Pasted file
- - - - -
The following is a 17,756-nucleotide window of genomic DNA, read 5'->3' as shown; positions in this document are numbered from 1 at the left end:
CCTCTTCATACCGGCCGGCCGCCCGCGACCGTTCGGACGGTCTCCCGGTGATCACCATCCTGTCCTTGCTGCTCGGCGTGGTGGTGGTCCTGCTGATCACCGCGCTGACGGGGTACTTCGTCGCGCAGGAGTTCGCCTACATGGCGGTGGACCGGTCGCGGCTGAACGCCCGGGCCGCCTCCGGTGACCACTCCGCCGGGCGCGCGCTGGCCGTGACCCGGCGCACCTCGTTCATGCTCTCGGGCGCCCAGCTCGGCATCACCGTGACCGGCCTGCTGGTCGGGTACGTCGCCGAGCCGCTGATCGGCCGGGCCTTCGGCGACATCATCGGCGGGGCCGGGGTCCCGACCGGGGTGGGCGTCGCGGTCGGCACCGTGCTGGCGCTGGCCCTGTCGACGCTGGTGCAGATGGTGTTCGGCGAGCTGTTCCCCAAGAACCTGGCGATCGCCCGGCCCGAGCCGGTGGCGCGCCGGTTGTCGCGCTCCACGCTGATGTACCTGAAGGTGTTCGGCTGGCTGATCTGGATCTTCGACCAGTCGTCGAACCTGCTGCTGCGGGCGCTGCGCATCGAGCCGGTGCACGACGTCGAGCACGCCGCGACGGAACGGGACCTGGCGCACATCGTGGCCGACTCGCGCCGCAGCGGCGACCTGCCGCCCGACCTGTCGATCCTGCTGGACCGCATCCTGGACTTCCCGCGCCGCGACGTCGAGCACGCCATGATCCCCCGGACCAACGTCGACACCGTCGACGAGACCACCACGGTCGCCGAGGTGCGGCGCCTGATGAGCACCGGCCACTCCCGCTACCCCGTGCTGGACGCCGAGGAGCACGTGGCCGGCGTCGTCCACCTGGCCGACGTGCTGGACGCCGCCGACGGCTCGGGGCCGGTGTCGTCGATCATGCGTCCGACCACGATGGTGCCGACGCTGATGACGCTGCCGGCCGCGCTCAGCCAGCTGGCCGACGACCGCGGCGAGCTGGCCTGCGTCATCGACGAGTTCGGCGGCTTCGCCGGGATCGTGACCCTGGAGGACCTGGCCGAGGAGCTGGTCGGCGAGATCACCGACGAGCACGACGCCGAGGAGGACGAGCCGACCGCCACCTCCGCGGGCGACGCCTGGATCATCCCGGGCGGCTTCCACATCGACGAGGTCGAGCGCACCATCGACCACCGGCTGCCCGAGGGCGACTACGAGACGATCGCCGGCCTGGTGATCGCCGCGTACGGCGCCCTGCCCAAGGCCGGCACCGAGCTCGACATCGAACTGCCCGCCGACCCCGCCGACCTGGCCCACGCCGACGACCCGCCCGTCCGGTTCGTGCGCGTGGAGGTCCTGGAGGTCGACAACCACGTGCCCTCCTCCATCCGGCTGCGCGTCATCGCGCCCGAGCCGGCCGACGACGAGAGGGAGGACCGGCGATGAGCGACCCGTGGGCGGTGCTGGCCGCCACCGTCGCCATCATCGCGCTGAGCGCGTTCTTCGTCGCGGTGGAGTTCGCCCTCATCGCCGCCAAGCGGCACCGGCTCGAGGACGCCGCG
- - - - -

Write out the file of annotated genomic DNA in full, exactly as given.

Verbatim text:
The following is a 17,756-nucleotide window of genomic DNA, read 5'->3' as shown; positions in this document are numbered from 1 at the left end:
CCTCTTCATACCGGCCGGCCGCCCGCGACCGTTCGGACGGTCTCCCGGTGATCACCATCCTGTCCTTGCTGCTCGGCGTGGTGGTGGTCCTGCTGATCACCGCGCTGACGGGGTACTTCGTCGCGCAGGAGTTCGCCTACATGGCGGTGGACCGGTCGCGGCTGAACGCCCGGGCCGCCTCCGGTGACCACTCCGCCGGGCGCGCGCTGGCCGTGACCCGGCGCACCTCGTTCATGCTCTCGGGCGCCCAGCTCGGCATCACCGTGACCGGCCTGCTGGTCGGGTACGTCGCCGAGCCGCTGATCGGCCGGGCCTTCGGCGACATCATCGGCGGGGCCGGGGTCCCGACCGGGGTGGGCGTCGCGGTCGGCACCGTGCTGGCGCTGGCCCTGTCGACGCTGGTGCAGATGGTGTTCGGCGAGCTGTTCCCCAAGAACCTGGCGATCGCCCGGCCCGAGCCGGTGGCGCGCCGGTTGTCGCGCTCCACGCTGATGTACCTGAAGGTGTTCGGCTGGCTGATCTGGATCTTCGACCAGTCGTCGAACCTGCTGCTGCGGGCGCTGCGCATCGAGCCGGTGCACGACGTCGAGCACGCCGCGACGGAACGGGACCTGGCGCACATCGTGGCCGACTCGCGCCGCAGCGGCGACCTGCCGCCCGACCTGTCGATCCTGCTGGACCGCATCCTGGACTTCCCGCGCCGCGACGTCGAGCACGCCATGATCCCCCGGACCAACGTCGACACCGTCGACGAGACCACCACGGTCGCCGAGGTGCGGCGCCTGATGAGCACCGGCCACTCCCGCTACCCCGTGCTGGACGCCGAGGAGCACGTGGCCGGCGTCGTCCACCTGGCCGACGTGCTGGACGCCGCCGACGGCTCGGGGCCGGTGTCGTCGATCATGCGTCCGACCACGATGGTGCCGACGCTGATGACGCTGCCGGCCGCGCTCAGCCAGCTGGCCGACGACCGCGGCGAGCTGGCCTGCGTCATCGACGAGTTCGGCGGCTTCGCCGGGATCGTGACCCTGGAGGACCTGGCCGAGGAGCTGGTCGGCGAGATCACCGACGAGCACGACGCCGAGGAGGACGAGCCGACCGCCACCTCCGCGGGCGACGCCTGGATCATCCCGGGCGGCTTCCACATCGACGAGGTCGAGCGCACCATCGACCACCGGCTGCCCGAGGGCGACTACGAGACGATCGCCGGCCTGGTGATCGCCGCGTACGGCGCCCTGCCCAAGGCCGGCACCGAGCTCGACATCGAACTGCCCGCCGACCCCGCCGACCTGGCCCACGCCGACGACCCGCCCGTCCGGTTCGTGCGCGTGGAGGTCCTGGAGGTCGACAACCACGTGCCCTCCTCCATCCGGCTGCGCGTCATCGCGCCCGAGCCGGCCGACGACGAGAGGGAGGACCGGCGATGAGCGACCCGTGGGCGGTGCTGGCCGCCACCGTCGCCATCATCGCGCTGAGCGCGTTCTTCGTCGCGGTGGAGTTCGCCCTCATCGCCGCCAAGCGGCACCGGCTCGAGGACGCCGCG